In 1859, the name of the school was changed to the more familiar sounding Girls’ High School of Philadelphia. However, this name change did not last long as the name was changed again one year later to The Girls’ High and Normal School in order to better emphasize that the school trained teachers but also offered classes in purely academic subjects.

As one of the few public educational institutions for women, enrollment continued to grow until the school once again needed a bigger building. In 1876, a new building located at 17th and Spring Garden Streets was erected. This building was designed to be a showcase of all the major comforts and conveniences of the day. The new building had forty classrooms, terraced lecture halls, and an auditorium capable of seating 1200 people, almost double the school’s student body of 640 at the time. The new building was so large that when it was completed, only Girard College and the University of Pennsylvania surpassed it in terms of land area used in Philadelphia.

In 1893, the High School and Normal School were separated into two distinct institutions with the Normal School moving to a building at 13th and Spring Garden Streets. It was also at this time that the building at 17th and Spring Garden was officially renamed the Philadelphia High School for Girls. In addition to the standard 3-4 year curricula, Girls’ High also instituted a three year curriculum that focused on business classes. This was unusual for the time as “business” was still very much a male-dominated sphere. In 1898, the school made another unusual choice when it started offering courses in Latin and science which were designed to prepare its female graduates for college and university-level education.

By the 1930s, the school had once again outgrown its facilities and in 1933 work began on a new building at the same location at 17th and Spring Garden Streets. This building was even larger than the last, but it was only twenty-five years later that the school had once again outgrown its facilities. Girls’ High moved to its current location at Broad Street and Olney Avenue in 1958, with the old building on Spring Garden Street becoming the Julia R. Masterman School. The Spring Garden Street building was also added to the National Register of Historic Places in 1986.

Today, Girls’ High remains one of Philadelphia’s preeminent educational institutions. As one of the city’s magnet schools, the school attracts academically gifted young ladies from all over the city. The school’s competitive admissions process and rigorous academic curriculum are not only meant to prepare its students for further college education (98% of Girls’ High graduates go on to college or university) but also to “equip students with the academic, social, emotional, and cultural foundations for success in an ever changing society.” This is evidenced by both the Code of Honor and the school’s motto “Vincit qui se vincit” – He (or in this case, she) conquers who conquers himself. The code and the motto were both adopted by the school in the early 20th century and remain a large influence on the school’s philosophy to this day. It is without a doubt that the Philadelphia High School for Girls will continue to play a major role in public education in Philadelphia for many, many years to come.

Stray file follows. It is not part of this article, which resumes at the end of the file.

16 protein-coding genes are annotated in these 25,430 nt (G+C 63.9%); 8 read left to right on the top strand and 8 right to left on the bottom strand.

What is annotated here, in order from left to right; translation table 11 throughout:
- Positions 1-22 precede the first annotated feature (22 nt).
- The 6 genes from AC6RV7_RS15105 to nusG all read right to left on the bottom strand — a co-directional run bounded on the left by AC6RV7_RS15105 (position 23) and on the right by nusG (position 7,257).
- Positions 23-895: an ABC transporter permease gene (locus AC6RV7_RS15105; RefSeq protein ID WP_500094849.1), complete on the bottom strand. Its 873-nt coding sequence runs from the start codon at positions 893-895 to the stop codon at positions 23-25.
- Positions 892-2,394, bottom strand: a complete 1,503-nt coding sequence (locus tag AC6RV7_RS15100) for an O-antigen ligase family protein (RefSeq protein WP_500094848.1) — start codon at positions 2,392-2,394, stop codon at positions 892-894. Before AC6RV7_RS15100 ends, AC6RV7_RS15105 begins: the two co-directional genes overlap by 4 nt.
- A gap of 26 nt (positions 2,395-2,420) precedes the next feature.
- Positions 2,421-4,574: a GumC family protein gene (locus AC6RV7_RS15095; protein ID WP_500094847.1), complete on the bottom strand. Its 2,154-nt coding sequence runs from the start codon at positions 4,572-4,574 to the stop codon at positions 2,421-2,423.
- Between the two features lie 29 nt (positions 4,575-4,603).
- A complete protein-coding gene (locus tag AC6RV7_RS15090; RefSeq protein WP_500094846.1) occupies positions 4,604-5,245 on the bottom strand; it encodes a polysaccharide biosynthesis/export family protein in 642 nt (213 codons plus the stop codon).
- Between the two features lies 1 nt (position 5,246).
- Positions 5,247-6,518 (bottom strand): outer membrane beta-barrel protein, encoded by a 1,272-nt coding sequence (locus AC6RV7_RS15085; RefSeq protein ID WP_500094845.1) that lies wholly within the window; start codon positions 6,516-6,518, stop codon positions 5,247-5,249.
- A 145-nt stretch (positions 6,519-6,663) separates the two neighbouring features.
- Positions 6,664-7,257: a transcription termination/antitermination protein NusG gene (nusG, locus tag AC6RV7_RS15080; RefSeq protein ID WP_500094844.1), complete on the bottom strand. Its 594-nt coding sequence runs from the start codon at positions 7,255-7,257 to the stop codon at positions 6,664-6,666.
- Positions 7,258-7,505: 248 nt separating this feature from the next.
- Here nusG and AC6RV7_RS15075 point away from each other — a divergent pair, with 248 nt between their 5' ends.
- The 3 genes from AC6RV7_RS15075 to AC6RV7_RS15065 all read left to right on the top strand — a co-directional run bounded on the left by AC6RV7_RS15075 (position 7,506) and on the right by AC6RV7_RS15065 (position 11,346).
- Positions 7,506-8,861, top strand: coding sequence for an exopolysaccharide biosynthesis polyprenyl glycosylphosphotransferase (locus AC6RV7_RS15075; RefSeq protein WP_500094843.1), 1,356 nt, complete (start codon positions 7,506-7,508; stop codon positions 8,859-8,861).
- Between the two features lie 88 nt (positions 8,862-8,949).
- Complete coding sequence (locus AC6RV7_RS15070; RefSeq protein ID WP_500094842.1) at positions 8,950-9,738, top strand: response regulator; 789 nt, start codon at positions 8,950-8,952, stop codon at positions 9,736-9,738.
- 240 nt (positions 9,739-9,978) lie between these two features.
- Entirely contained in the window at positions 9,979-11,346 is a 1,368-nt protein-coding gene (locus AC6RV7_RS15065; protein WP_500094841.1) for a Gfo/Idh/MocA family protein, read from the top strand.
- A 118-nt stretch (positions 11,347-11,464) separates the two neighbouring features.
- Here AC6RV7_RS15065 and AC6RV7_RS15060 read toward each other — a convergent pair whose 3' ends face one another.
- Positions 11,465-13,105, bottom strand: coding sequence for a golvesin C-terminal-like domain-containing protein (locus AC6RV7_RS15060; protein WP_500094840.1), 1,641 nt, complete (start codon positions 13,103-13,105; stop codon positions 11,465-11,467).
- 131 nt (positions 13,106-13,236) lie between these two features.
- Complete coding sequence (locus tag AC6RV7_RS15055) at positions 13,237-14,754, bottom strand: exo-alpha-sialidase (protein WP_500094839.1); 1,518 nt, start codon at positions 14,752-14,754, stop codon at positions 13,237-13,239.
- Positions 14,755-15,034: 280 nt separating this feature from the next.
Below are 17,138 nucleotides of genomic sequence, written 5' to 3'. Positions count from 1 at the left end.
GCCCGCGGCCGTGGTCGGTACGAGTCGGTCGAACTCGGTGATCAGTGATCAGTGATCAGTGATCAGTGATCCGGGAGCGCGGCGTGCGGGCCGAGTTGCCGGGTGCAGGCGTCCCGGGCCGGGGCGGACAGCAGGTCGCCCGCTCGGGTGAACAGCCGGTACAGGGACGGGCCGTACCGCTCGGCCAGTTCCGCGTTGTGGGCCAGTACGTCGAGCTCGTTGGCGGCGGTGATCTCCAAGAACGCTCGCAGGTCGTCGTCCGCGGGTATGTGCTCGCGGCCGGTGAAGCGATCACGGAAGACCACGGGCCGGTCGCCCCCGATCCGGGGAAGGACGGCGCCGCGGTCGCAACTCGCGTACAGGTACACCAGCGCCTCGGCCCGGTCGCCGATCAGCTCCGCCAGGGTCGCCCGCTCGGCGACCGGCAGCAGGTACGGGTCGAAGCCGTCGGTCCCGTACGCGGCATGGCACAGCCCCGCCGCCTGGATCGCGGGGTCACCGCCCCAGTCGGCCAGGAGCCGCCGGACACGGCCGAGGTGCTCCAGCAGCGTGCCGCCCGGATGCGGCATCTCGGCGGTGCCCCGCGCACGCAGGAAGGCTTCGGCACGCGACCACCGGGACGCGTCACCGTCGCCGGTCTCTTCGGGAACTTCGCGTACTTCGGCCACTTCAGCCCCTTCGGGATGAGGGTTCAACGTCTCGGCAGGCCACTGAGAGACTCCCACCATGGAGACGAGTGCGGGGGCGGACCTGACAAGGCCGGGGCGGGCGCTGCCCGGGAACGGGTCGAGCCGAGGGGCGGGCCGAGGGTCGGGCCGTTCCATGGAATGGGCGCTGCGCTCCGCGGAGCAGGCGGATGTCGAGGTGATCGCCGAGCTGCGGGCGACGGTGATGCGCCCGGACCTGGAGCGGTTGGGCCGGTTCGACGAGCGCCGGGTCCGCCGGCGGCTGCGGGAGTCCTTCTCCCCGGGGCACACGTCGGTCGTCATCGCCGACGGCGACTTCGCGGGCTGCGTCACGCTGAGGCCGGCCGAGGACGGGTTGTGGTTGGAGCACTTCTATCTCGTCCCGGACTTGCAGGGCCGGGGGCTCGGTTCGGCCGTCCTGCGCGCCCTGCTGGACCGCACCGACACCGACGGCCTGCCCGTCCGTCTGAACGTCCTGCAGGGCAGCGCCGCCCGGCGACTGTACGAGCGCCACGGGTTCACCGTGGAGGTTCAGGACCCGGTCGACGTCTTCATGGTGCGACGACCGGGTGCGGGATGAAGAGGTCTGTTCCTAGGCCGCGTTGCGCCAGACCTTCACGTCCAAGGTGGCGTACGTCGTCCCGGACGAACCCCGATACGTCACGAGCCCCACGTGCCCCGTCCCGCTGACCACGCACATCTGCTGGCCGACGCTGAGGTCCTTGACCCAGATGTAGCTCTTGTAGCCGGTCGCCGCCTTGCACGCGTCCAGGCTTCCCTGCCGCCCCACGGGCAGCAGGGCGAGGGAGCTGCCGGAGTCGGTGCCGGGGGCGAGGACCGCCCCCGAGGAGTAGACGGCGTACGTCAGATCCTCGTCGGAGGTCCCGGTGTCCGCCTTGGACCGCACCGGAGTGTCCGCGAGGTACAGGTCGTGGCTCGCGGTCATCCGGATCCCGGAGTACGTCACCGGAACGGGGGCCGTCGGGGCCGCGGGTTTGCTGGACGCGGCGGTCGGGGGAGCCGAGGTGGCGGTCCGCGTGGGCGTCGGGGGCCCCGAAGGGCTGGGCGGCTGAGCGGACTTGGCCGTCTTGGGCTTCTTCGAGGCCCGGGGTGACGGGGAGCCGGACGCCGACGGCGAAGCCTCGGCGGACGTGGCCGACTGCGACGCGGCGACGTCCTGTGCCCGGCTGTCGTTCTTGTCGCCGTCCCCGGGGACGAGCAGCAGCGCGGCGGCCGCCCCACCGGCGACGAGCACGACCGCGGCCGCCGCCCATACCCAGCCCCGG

Alumni Association of the Philadelphia High School for Girls. (11 January 2011).

Greater Philadelphia Geohistory Network (1858-1860 Philadelphia Atlas). (18 January 2011).

M’Elroy, A. Philadelphia Directory1839: Containing the Names of the Inhabitants, Their Occupations, Places of Business, and Dwelling Houses; also A List of Streets, Lanes, Alleys, etc.; and The City Officers, Institutions, and Banks, and Other Useful Information. Philadelphia: Isaac Ashmead & Co., 1839.

The Philadelphia School District – Philadelphia High School for Girls. (11 January 2011).

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Philadelphia at the Movies

As the film industry’s annual awards season gets underway, Philadelphia’s connections to Hollywood and the movies is a fascinating topic to explore through the various entertainment-related photographs available on

For Philadelphians and film buffs alike, Sylvester Stallone’s 1976 film Rocky exemplifies the intersection of Hollywood storytelling and the spirit of the city more than any other.   The story of a small-time boxer from Philadelphia’s Kensington neighborhood who rises to fight for the world heavyweight championship, Rocky won the 1976 Academy Award for Best Picture and Best Director and spawned five sequels over the next thirty years.  In that time, the film’s connection to Philadelphia became undeniable, epitomized by the famed scene in which Rocky triumphantly runs up the steps of the Philadelphia Museum of Art and looks out over the Ben Franklin Parkway.

Among the most enduring and referenced moments in entertainment, the scene has made the Art Museum a prime pop culture destination and inspired passionate debate about Rocky’s place in Philadelphia’s cultural heritage.  For the filming of Rocky III in 1982, Mr. Stallone commissioned a bronze, 8-foot statue of the character to sit atop the celebrated steps and, once filming was complete, left the statue as a gift to the city.  Viewed by the Philadelphia Art Commission as more of a movie prop than a piece of art, the statue was moved to the Spectrum at the South Philadelphia Sports Complex, leaving only a pair of footprints at the top of the stairs to mark the scene of Rocky’s illustrious climb.  Nonetheless, the association between Rocky and the Art Museum endured and, over the next twenty years, the statue was re-installed on the steps for the filming of Rocky V, Philadelphia, and other films before permanently returning to the Museum in 2006.  By a 6-2 margin, the Art Commission voted to install the statue on a granite pedestal just off Kelly Drive, about thirty yards north of the Museum steps.  A public dedication ceremony was held on September 8, 2006 and featured a screening of the first Rocky, a film and character that, as Mr. Stallone told the crowd of approximately 3,000 spectators, “could only come from the City of Brotherly Love.”